Here is what he wrote:

Money is power. Money is influence. Money shapes direction. Notwithstanding the influential nature of it in the electoral process, one only needs to see how bags of dough from the mega-rich-one-percenters—largely led by Bill Gates—have bought their way in their attempt to corporatize K-12 education (see, for example, here).  

This corporatization works to defund public education, grossly blames teachers for all that ails society, is obsessed with testing, and aims to privatize.  And next on the corporatized docket: teacher education programs.

In a recent piece by Valerie Strauss, “Gates Foundation Puts Millions of Dollars into New Education Focus: Teacher Preparation,” she sketches how Gates is awarding $35 million to a three-year project called Teacher Preparation Transformation Centers funneled through five different projects, one of which is the Texas Tech based University-School Partnerships for the Renewal of Educator Preparation (U.S. Prep) National Center.

A framework that will guide this “renewal” of educator preparation comes from the National Institute for Excellence in Teaching (NIET), along with the peddling of their programs, The System for Teacher and Student Advancement (TAP) and Student and Best Practices Center (BPC). Yet, again, coming from another guy with oodles of money, leading the charge of NIET is Lowell Milken who is Chairmen and TAP founder (see, for example, here).

The state of Louisiana serves as an example on how NIET is already working overtime in chipping its way into K-12 education. One can spend hours at the Louisiana Department of Education (LDE) website and view the various links on how TAP is applying a full-court-press in hyping its brand (see, for example, here).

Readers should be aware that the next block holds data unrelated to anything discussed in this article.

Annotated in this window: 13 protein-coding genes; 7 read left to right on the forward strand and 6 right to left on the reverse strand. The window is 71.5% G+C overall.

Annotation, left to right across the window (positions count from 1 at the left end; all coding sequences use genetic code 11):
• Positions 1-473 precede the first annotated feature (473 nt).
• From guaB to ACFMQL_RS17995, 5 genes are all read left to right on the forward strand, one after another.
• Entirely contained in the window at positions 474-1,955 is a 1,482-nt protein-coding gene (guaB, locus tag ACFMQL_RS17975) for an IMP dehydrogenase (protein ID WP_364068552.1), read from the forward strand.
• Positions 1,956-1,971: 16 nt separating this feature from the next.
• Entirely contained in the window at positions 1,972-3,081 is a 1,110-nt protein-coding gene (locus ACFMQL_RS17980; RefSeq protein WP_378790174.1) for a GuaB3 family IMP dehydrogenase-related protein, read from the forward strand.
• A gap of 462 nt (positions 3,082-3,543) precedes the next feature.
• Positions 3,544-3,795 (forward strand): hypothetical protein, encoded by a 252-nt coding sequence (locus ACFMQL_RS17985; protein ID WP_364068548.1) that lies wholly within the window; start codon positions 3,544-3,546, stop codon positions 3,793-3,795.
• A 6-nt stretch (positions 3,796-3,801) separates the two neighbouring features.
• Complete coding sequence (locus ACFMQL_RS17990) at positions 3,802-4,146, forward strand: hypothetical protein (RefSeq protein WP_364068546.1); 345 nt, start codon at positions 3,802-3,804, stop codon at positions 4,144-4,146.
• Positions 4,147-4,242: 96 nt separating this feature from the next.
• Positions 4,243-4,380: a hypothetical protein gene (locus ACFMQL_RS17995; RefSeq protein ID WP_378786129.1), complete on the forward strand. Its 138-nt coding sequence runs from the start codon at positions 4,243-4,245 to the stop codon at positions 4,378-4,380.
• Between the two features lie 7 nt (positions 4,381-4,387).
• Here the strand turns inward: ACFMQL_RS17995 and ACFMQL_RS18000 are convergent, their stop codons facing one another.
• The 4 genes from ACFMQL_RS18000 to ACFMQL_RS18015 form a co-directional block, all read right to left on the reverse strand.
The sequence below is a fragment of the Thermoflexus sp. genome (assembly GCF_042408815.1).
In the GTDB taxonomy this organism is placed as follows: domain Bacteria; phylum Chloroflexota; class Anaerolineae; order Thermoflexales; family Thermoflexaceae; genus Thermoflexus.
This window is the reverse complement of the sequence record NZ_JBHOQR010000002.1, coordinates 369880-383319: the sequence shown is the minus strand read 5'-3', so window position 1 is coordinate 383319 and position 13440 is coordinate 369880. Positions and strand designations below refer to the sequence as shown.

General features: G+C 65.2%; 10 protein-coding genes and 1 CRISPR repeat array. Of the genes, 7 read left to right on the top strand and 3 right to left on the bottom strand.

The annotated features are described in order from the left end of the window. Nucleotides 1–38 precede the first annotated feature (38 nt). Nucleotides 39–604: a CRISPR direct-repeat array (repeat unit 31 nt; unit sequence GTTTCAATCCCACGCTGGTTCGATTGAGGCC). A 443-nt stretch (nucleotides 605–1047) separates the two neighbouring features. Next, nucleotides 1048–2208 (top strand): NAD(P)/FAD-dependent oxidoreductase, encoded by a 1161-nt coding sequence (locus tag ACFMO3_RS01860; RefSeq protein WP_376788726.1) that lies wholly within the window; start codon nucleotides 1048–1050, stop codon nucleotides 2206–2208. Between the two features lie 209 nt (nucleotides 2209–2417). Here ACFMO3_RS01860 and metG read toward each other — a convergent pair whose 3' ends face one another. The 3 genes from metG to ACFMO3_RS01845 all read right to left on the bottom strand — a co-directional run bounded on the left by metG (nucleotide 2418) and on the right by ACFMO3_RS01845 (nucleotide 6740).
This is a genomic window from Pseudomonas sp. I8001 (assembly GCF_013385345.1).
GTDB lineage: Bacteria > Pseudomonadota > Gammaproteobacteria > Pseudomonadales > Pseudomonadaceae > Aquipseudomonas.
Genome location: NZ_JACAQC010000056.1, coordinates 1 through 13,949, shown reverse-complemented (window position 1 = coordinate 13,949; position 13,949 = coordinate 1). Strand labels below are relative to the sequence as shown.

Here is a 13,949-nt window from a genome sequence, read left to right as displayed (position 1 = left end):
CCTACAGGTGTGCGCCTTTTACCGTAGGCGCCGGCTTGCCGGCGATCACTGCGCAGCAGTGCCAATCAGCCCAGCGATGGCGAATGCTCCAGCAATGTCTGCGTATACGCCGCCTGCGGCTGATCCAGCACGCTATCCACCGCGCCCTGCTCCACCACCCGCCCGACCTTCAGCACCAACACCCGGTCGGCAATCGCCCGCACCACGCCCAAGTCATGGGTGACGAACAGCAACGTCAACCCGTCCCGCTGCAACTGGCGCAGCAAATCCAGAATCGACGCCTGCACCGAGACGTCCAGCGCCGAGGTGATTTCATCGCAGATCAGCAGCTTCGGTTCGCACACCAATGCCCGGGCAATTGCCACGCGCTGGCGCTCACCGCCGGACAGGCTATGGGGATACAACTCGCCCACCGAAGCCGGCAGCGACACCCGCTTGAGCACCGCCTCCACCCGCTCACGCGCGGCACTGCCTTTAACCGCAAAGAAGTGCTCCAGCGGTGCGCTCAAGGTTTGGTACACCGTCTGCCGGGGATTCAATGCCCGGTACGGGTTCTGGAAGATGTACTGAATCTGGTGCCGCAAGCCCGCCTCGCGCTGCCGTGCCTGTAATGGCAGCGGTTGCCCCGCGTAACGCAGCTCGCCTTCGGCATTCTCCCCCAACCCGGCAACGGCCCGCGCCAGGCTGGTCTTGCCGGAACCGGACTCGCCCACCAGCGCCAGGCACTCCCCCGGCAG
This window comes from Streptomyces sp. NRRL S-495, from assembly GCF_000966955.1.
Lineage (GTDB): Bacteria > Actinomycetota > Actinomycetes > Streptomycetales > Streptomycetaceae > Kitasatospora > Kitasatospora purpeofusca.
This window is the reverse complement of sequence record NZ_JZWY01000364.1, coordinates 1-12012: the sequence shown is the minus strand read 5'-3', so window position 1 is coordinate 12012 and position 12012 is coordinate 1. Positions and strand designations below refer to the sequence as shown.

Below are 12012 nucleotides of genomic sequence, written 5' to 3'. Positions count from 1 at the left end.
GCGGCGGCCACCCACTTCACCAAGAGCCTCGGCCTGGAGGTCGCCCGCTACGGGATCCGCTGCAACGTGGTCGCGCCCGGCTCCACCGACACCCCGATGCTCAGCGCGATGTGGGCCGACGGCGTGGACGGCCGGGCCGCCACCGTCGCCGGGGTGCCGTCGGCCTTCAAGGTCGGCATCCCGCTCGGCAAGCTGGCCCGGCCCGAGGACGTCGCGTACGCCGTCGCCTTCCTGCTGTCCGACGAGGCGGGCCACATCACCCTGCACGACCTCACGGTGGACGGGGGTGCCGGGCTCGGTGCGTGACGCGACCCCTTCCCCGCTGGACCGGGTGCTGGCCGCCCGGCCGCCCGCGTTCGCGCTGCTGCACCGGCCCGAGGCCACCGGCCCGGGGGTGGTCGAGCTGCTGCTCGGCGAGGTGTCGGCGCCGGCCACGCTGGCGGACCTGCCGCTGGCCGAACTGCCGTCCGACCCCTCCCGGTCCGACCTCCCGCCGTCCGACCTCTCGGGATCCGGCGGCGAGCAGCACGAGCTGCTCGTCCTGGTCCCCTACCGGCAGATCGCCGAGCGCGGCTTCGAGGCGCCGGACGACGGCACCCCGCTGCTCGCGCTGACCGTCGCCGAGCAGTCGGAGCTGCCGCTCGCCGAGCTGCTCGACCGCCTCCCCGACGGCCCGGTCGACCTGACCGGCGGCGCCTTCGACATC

And now that TAP has entered the K-12 door in Louisiana, the brand is now squiggling its way into teacher education preparation programs, namely through the Texas Tech based U.S. Prep National Center. This Gates Foundation backed project involves five teacher education programs in the country (Southern Methodist University, University of Houston, Jackson State University, and the University of Memphis, including one in Louisiana (Southeastern Louisiana University) (see more information about this here).  

Therefore, teacher educators must be “trained” to use TAP in order to “rightly” inculcate the prescription to teacher candidates.

TAP: Four Elements of Success

TAP principally plugs four Elements of Success: Multiple Career Paths (for educators as career, mentor and master teachers); Ongoing Applied Professional Growth (through weekly cluster meetings, follow-up support in the classroom, and coaching); Instructionally Focused Accountability (through multiple classroom observations and evaluations utilizing a research based instrument and rubric that identified effective teaching practices); and, Performance-Based Compensation (based on multiple; measures of performance, including student achievement gains and teachers’ instructional practices).

And according to the TAP literature, the elements of success “…were developed based upon scientific research, as well as best practices from the fields of education, business, and management” (see, for example, here). Recall, perhaps, that No Child Left Behind (NCLB) was also based on “scientific-based” research. Enough said. It is also interesting to note their use of the words “business” and “management” when referring to educating our children. Regardless, “The ultimate goal of TAP is to raise student achievement” so students will presumably be better equipped to compete in the global society (see, for example, here).